The Horrible Grandmother

In the spring of 1998, it was my fourth year of teaching and my first year at what was considered to be the “worst” elementary school in my county.  It serviced a very poor neighborhood on the edges of a huge military base.  At various times it was, in fact, off-limits to military personnel.  Not a weekend went by without a murder, a robbery, a domestic dispute that erupted into violence, “court” versus “court” rumbles, and at least one arrest – and usually more than one.

The school population was predominantly African-American, and eighty-nine percent of the student body received free breakfast and lunch. 

During the 1996-1997 school year, the state threatened to take over the school due to poor test performance and behavioral issues.  The principal was replaced mid-year.  The new principal told the school board and the Superintendent to forget any change in test scores that first half a year; she had to get the school under control before any academic changes could occur.  To that end, all staff had to go through the hiring process again – more than half were thanked for their time and sent on their way.  Mrs. T. changed everything about the way that school did business and stuck to her belief (which I share) that students must feel safe before any learning can occur.  The home lives of most of our students were so unstable, so crazy, that it was no wonder academics were the last thing on their list of priorities.  Making it through another day in one piece was number one for most of them.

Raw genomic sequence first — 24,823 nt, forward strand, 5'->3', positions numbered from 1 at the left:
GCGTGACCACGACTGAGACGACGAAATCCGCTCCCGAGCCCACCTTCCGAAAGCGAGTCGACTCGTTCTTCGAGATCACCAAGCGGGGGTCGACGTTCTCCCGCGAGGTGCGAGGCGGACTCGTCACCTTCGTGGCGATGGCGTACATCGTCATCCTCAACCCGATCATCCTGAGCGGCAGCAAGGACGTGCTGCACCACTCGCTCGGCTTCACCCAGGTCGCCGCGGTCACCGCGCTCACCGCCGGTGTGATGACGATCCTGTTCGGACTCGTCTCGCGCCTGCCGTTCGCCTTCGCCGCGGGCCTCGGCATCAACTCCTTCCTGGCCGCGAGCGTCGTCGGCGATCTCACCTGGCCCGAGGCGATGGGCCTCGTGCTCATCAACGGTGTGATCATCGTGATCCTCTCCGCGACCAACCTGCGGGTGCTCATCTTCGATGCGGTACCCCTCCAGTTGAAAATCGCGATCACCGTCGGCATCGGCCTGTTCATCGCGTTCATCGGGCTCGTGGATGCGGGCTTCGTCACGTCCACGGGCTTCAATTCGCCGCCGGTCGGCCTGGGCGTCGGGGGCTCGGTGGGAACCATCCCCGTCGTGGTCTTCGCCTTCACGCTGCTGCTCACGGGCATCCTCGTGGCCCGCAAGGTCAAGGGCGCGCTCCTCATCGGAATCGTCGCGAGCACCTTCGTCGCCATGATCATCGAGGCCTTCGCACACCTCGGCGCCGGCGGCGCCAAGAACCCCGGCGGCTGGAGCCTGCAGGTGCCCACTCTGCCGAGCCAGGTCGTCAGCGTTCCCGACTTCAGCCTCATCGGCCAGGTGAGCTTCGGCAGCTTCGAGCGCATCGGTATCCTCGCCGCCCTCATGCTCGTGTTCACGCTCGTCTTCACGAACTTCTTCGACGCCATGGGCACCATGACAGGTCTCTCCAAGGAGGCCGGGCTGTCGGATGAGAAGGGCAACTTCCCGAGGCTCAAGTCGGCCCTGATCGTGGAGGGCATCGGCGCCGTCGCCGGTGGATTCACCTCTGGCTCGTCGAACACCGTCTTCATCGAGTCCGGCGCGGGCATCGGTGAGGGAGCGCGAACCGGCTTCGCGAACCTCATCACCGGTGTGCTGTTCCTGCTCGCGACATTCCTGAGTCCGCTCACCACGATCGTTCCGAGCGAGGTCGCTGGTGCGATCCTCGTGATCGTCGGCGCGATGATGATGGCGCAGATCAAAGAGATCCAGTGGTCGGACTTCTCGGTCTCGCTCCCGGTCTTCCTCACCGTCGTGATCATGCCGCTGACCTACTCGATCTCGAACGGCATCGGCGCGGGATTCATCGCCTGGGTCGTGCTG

I’ll save the rest of the story about the school itself for another day.  Let me say, though, that Mrs. T. and her new staff and positive student/family policies made a really huge difference to those children and their families. 

Anyway, during the 1997-1998 school year I taught a self-contained class of about thirteen students.  I was lucky enough to have an assistant, Mrs. M.  She was wonderful.  I don’t know how I would have managed without her. 

The students in our class were in grades two through six.  One child had mild cerebral palsy, three were borderline mentally retarded, five were emotionally disturbed, and four had a learning disability.  Scattered throughout the children were other issues, such as ADHD, Fetal Alcohol Syndrome, and Autism.  I was teaching all four academic subjects (English, Math, Science and Social Studies) across all five grades, trying to differentiate everything so it hit everyone at their own level.  It was a difficult assignment, but I truly loved it.